Propolis: Properties, Application, and Its PotentialView this Special Issue
Novel Antidepressant-Like Activity of Propolis Extract Mediated by Enhanced Glucocorticoid Receptor Function in the Hippocampus
Propolis is a natural product made by honeybees that has been widely used in folk medicine with a broad spectrum of biological activities. To investigate the antidepressant-like activity of propolis extract, CD-1 mice were administered an ethanol extract of propolis (50, 100, or 200 mg/kg, p.o.) prior to the behavioral test. The propolis extract-treated group showed a dose-dependent decrease in immobility time in the FST and tail suspension test without altering locomotor activity. Propolis extract decreased the limbic hypothalamic-pituitary-adrenal axis response to the FST as indicated by an attenuated corticosterone response and decreased in c-fos immunoreactive neurons in the hippocampal dentate gyrus. Western blot analysis revealed a reduction in hippocampal glucocorticoid receptor (GR) expression following the FST, which was reversed by propolis extract. Propolis extract also increased pGR(S220)/(S234) ratio by a differential phosphorylation in S220 and S234. FST-induced downregulation of cAMP-responsive element binding protein phosphorylation at S133 (pCREB) was restored by propolis extract, showing a strong and positive relationship between pCREB and pGR(S220)/(S234) ratio. These findings suggest that the propolis extract potentiates antidepressant-like activity by enhancing GR function which is one of the therapeutic mechanisms of antidepressant; thus, propolis extract may provide a novel therapy for depression.
Propolis is a resinous substance collected by honeybees from various plants. It contains more than 200 natural constituents including polyphenols, phenolic aldehydes, sequiterpene-quinones, coumarins, amino acids, fatty acids, steroids, and inorganic compounds . Propolis has been extensively used in health care products and pharmaceutical preparations . The pharmacological properties of propolis exhibit antimicrobial, antioxidant, anti-inflammatory, antitumor, and neuroprotective activities in vitro and in vivo [3–7]. Moreover, recent studies have shown that propolis essential oil has an anxiolytic effect on an acutely stressed mouse model through modulation of the hypothalamic-pituitary-adrenal (HPA) axis [8, 9]. This finding suggests that propolis has antidepressant-like effect, but this role of the substance has not been investigated.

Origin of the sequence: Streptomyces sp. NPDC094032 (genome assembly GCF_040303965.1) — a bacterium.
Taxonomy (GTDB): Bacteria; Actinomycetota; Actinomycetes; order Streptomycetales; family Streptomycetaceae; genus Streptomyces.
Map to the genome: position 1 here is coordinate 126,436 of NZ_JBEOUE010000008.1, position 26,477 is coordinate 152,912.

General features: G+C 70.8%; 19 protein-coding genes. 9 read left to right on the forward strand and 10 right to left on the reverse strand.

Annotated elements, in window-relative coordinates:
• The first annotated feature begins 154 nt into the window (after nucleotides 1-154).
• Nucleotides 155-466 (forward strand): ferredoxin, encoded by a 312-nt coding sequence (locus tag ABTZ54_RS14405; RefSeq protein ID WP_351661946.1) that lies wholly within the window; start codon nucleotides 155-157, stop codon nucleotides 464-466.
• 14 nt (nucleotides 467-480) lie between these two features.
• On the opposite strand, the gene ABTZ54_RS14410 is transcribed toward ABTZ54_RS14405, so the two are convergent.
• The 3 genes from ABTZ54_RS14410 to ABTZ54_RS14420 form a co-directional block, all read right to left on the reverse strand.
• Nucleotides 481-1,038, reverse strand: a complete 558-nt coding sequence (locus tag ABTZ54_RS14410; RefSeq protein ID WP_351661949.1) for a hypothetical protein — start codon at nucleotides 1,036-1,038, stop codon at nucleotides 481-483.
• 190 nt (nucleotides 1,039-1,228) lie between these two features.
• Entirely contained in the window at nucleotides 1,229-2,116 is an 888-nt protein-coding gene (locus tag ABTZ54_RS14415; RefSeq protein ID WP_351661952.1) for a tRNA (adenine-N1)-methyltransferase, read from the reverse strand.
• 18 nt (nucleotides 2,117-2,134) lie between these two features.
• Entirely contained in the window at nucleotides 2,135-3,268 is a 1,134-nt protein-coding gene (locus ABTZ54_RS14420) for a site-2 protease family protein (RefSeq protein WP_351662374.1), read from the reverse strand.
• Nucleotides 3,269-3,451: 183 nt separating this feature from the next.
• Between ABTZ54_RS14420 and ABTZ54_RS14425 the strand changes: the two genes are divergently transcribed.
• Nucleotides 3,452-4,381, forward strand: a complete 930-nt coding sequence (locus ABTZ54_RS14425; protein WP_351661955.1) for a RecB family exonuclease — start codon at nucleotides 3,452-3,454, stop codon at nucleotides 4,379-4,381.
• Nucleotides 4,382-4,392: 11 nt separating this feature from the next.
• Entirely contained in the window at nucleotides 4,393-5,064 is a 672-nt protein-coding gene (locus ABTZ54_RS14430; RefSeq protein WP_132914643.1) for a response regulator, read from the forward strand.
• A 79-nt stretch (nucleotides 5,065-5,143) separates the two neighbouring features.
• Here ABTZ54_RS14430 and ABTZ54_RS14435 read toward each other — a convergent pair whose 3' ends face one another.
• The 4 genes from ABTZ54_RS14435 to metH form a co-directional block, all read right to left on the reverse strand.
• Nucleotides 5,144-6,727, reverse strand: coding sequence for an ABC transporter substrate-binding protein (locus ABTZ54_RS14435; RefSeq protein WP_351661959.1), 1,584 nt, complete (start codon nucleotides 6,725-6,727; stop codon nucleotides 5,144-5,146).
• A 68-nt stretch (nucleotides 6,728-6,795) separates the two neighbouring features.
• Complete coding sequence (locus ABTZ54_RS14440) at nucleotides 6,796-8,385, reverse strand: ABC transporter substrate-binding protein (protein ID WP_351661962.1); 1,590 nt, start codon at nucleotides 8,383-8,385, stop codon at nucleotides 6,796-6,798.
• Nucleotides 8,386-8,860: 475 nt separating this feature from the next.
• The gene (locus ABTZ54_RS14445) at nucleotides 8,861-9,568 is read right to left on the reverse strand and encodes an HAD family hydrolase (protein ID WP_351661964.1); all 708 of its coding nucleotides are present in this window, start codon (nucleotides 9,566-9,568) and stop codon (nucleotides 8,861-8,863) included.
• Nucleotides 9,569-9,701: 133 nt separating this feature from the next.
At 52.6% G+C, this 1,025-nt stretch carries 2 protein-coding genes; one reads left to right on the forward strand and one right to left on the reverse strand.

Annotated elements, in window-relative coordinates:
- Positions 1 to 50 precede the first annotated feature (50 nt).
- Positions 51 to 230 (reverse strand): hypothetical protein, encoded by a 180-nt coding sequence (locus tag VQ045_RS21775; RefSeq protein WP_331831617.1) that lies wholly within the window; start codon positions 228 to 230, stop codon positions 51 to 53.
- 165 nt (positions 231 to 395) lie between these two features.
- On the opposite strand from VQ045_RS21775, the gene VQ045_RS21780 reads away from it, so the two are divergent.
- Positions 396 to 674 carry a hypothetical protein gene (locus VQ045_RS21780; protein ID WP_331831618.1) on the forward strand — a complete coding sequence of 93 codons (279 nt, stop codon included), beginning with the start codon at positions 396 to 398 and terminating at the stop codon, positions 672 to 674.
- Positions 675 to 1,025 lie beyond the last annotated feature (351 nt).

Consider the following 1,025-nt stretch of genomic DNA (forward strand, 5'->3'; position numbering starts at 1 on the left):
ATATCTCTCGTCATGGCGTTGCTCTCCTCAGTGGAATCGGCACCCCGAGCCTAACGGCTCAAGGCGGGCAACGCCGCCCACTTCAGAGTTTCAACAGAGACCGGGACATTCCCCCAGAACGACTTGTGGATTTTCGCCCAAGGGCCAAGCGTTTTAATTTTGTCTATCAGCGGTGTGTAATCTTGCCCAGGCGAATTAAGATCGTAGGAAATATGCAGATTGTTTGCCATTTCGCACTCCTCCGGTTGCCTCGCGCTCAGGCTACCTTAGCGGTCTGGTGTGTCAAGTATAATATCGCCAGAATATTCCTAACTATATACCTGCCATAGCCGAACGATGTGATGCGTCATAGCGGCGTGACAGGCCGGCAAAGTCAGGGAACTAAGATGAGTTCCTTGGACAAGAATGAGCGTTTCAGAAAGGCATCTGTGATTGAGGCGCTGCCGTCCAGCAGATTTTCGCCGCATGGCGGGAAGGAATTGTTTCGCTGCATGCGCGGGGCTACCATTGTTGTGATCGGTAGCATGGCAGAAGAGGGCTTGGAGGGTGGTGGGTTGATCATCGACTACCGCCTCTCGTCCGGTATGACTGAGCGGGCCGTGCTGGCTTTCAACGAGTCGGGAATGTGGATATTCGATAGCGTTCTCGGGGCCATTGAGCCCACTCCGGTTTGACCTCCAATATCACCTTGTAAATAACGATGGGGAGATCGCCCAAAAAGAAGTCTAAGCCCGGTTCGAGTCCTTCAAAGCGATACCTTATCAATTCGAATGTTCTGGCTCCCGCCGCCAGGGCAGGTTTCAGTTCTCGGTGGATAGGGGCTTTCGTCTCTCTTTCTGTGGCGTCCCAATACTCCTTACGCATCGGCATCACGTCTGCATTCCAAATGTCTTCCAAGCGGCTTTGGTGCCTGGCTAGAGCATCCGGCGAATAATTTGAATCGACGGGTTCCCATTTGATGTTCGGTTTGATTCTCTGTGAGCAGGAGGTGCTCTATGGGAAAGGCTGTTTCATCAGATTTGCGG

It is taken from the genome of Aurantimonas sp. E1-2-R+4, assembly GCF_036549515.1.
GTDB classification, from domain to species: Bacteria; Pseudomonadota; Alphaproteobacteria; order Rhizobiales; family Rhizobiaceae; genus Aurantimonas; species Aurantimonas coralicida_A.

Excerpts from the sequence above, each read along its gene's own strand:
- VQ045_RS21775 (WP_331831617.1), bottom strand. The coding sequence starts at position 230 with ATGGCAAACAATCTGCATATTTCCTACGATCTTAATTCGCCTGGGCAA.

Chronically high glucocorticoid levels in patients with depression are commonly attributed to impaired feedback regulation of the HPA axis [10, 11], possibly caused by impaired glucocorticoid receptor (GR) function in the hippocampus, hypothalamus, and pituitary gland . Human postmortem studies have shown that GR expression (mRNA and protein) is downregulated in suicide victims with a history of childhood abuse [11, 13, 14]. Furthermore, several studies have shown that antidepressants restored GR function by increasing GR expression and thereby alleviate depressive symptoms [15–17]. These findings indicate that restoration of GR function is an important component of the antidepressant therapeutic action for depression.
GR function is affected by the posttranslational GR modification, including phosphorylation [18, 19]. The most highly phosphorylated residues in the human GR N-terminus are S203, S211, and S226 (corresponding to S212, S220, and S234 in mice) . In particular, ligand-dependent phosphorylation at S211 (pGR(S211)) enhances the GR transcriptional response, whereas phosphorylation at S226 (pGR(S226)) reduces nuclear retention of GR, leading to attenuation of GR transcriptional activity [20, 21]. Thus, the level and/or ratio of pGR(S211) and pGR(S226) may reflect GR activity with respect to stress-related disorders. In line with this, we previously reported that Cortex Mori Radicis extract increased the pGR(S211)/(S226) ratio in the hippocampus of rats, which enhances GR function, and thereby facilitates inhibition of limbic HPA feedback .